What would happen if your local grocery stores weren’t able to get new product shipped to them? If there are mass protests and/or strikes, that could be a reality.
Do you know how much inventory an average grocery store has on hand at any given time? About three days. Of course, that’s figuring at normal levels of business too. Gone are the days when stores had massive amounts of stock on hand in their back rooms. Most of them now operate on what is called “just in time” (JIT) inventory. The idea is to keep just enough inventory on hand to satisfy the immediate consumer needs, thus allowing for more building space to be devoted to selling floor instead of stock room shelves.
What this means though is if there is an unforseen mass increase in business, the shelves get wiped out fairly quickly. Anyone who has visited a grocery store the day before a big storm is predicted to strike knows that I mean. And with the JIT inventory model, it might be a day or two during normal times to get replenished. Notice the key phrase there – during normal times. If strikes or protests were to impact deliveries to grocery stores, guess what? Yeah, might be a while before they get more Ho Ho’s on the shelves.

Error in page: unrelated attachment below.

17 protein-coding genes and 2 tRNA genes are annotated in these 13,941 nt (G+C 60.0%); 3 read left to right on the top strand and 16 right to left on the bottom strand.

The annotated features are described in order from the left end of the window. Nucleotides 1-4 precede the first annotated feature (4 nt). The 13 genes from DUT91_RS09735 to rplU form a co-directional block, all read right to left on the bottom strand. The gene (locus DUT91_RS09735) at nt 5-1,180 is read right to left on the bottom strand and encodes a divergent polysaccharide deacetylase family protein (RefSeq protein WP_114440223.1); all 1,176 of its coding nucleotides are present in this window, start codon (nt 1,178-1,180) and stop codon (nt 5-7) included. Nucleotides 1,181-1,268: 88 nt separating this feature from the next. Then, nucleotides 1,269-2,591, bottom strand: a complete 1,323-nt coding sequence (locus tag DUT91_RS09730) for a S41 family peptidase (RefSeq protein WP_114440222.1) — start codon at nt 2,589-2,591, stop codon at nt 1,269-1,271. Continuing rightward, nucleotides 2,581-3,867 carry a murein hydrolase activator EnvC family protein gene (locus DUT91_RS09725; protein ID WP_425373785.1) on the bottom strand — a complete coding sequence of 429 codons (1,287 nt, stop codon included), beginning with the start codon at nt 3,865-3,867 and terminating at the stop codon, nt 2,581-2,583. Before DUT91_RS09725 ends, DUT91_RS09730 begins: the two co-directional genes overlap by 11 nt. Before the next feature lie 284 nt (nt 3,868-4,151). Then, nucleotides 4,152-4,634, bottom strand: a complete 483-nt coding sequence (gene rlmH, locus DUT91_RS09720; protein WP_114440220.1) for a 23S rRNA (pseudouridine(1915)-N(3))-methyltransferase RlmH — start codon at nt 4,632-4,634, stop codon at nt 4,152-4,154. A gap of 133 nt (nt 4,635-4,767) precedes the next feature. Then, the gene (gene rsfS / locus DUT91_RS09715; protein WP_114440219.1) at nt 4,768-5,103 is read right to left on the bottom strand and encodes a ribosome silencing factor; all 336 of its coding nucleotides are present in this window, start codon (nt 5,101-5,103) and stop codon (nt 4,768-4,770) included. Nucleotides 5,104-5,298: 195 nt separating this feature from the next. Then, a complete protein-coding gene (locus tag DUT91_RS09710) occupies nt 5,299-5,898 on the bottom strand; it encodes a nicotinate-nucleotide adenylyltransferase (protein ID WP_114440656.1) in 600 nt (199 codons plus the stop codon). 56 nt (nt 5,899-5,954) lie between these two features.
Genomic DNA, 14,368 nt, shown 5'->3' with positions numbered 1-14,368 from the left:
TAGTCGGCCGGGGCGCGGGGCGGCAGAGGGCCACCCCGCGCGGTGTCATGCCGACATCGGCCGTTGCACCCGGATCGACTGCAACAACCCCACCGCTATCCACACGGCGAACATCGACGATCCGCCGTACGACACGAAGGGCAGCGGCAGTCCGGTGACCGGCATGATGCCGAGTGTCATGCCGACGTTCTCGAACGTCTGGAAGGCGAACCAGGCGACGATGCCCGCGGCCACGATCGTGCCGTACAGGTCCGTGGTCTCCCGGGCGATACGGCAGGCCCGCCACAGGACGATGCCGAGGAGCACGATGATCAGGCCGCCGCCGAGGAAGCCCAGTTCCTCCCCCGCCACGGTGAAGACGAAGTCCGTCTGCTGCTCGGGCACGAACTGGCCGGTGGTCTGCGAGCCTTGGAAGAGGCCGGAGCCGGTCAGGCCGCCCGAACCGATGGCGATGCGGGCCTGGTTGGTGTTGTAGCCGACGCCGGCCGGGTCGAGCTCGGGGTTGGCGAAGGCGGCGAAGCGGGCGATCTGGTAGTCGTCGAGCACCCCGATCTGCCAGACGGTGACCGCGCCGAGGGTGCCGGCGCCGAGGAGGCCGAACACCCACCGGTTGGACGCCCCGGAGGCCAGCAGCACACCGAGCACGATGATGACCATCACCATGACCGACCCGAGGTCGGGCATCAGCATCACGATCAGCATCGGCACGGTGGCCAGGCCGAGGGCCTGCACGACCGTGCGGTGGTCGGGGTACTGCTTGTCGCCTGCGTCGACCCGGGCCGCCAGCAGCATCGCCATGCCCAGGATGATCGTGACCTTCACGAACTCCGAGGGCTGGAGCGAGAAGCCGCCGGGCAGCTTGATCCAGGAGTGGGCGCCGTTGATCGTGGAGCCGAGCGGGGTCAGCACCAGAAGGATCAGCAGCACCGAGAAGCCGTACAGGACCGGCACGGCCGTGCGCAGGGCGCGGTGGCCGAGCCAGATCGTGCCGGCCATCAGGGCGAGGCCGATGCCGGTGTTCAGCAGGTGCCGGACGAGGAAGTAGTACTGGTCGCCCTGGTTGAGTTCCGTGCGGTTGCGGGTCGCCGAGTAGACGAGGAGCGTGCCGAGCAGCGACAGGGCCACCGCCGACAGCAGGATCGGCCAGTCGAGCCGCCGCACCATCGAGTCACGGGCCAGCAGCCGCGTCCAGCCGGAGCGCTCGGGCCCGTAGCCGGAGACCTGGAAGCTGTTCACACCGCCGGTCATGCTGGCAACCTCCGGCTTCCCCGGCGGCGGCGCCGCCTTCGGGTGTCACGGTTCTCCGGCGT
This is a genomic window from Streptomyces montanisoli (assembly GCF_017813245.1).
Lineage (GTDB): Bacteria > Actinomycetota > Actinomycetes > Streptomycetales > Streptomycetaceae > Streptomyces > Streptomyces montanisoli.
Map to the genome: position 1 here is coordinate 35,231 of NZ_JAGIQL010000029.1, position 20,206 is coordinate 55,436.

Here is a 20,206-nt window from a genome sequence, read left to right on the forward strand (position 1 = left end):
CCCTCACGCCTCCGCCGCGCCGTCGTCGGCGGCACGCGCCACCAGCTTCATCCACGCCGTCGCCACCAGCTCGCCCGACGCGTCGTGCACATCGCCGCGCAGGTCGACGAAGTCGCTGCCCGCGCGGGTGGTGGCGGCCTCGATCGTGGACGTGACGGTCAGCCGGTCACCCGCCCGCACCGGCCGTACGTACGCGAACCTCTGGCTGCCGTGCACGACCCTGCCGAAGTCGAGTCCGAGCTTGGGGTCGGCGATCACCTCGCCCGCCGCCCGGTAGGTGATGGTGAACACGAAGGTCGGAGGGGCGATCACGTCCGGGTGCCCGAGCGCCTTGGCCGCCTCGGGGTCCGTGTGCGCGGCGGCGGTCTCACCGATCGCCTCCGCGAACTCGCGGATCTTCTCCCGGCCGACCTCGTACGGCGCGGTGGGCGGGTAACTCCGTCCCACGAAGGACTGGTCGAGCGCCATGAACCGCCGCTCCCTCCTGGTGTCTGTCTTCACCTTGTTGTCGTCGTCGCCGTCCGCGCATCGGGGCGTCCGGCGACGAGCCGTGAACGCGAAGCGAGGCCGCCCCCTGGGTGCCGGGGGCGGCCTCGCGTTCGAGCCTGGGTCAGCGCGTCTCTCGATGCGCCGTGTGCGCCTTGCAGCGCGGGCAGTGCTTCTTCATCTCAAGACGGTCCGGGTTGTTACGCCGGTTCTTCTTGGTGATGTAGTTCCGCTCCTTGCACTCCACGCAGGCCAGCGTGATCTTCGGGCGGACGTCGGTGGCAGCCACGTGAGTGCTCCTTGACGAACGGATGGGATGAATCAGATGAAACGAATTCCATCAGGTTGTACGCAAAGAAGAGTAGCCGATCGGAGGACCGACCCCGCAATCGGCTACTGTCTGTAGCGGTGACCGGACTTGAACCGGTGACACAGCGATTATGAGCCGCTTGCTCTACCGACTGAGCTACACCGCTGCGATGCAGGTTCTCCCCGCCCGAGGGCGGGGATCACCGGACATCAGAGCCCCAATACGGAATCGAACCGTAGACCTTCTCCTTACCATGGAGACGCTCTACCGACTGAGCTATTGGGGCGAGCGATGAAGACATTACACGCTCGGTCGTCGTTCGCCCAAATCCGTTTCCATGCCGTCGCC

Plan ahead. Have enough in your pantry to see you and yours through situations like that.